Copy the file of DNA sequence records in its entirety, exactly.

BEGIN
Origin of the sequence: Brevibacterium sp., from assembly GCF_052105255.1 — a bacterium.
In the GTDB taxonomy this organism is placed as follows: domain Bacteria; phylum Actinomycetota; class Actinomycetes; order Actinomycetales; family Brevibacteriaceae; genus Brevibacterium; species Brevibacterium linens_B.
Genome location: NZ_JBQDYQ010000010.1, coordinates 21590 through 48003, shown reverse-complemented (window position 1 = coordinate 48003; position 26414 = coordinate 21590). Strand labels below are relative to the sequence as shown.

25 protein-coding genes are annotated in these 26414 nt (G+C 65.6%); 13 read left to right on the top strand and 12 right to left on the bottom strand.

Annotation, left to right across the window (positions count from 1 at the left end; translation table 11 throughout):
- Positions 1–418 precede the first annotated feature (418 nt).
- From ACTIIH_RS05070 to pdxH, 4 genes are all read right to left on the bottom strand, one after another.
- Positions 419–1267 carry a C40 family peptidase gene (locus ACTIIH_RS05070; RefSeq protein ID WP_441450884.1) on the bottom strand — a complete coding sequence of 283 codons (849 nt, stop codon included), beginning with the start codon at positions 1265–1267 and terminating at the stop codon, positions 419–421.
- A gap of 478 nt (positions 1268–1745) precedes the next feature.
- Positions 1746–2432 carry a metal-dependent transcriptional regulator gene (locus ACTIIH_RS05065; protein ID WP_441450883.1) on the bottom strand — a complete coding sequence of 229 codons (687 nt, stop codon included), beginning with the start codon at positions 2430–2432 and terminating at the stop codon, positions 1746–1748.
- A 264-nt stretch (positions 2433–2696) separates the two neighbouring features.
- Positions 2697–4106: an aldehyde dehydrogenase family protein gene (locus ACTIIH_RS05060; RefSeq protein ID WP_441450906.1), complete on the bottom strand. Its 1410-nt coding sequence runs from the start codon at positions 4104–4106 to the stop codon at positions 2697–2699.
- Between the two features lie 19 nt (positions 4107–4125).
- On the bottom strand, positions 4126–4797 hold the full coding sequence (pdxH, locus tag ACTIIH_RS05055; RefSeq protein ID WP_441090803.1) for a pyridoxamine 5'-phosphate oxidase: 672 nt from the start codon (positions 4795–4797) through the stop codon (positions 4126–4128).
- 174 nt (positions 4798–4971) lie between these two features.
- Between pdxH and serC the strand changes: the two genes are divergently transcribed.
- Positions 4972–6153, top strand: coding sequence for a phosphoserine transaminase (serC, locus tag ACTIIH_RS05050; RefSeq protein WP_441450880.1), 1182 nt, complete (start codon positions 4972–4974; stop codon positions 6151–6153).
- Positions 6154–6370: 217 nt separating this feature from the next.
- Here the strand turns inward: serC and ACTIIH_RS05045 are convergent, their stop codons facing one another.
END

Origin of the sequence: Brevibacterium sp., from assembly GCF_052105255.1 — a bacterium.
In the GTDB taxonomy this organism is placed as follows: domain Bacteria; phylum Actinomycetota; class Actinomycetes; order Actinomycetales; family Brevibacteriaceae; genus Brevibacterium; species Brevibacterium linens_B.
Genome location: NZ_JBQDYQ010000010.1, coordinates 21590 through 48003, shown reverse-complemented (window position 1 = coordinate 48003; position 26414 = coordinate 21590). Strand labels below are relative to the sequence as shown.

25 protein-coding genes are annotated in these 26414 nt (G+C 65.6%); 13 read left to right on the top strand and 12 right to left on the bottom strand.

Annotation, left to right across the window (positions count from 1 at the left end; translation table 11 throughout):
- Positions 1–418 precede the first annotated feature (418 nt).
- From ACTIIH_RS05070 to pdxH, 4 genes are all read right to left on the bottom strand, one after another.
- Positions 419–1267 carry a C40 family peptidase gene (locus ACTIIH_RS05070; RefSeq protein ID WP_441450884.1) on the bottom strand — a complete coding sequence of 283 codons (849 nt, stop codon included), beginning with the start codon at positions 1265–1267 and terminating at the stop codon, positions 419–421.
- A gap of 478 nt (positions 1268–1745) precedes the next feature.
- Positions 1746–2432 carry a metal-dependent transcriptional regulator gene (locus ACTIIH_RS05065; protein ID WP_441450883.1) on the bottom strand — a complete coding sequence of 229 codons (687 nt, stop codon included), beginning with the start codon at positions 2430–2432 and terminating at the stop codon, positions 1746–1748.
- A 264-nt stretch (positions 2433–2696) separates the two neighbouring features.
- Positions 2697–4106: an aldehyde dehydrogenase family protein gene (locus ACTIIH_RS05060; RefSeq protein ID WP_441450906.1), complete on the bottom strand. Its 1410-nt coding sequence runs from the start codon at positions 4104–4106 to the stop codon at positions 2697–2699.
- Between the two features lie 19 nt (positions 4107–4125).
- On the bottom strand, positions 4126–4797 hold the full coding sequence (pdxH, locus tag ACTIIH_RS05055; RefSeq protein ID WP_441090803.1) for a pyridoxamine 5'-phosphate oxidase: 672 nt from the start codon (positions 4795–4797) through the stop codon (positions 4126–4128).
- 174 nt (positions 4798–4971) lie between these two features.
- Between pdxH and serC the strand changes: the two genes are divergently transcribed.
- Positions 4972–6153, top strand: coding sequence for a phosphoserine transaminase (serC, locus tag ACTIIH_RS05050; RefSeq protein WP_441450880.1), 1182 nt, complete (start codon positions 4972–4974; stop codon positions 6151–6153).
- Positions 6154–6370: 217 nt separating this feature from the next.
- Here the strand turns inward: serC and ACTIIH_RS05045 are convergent, their stop codons facing one another.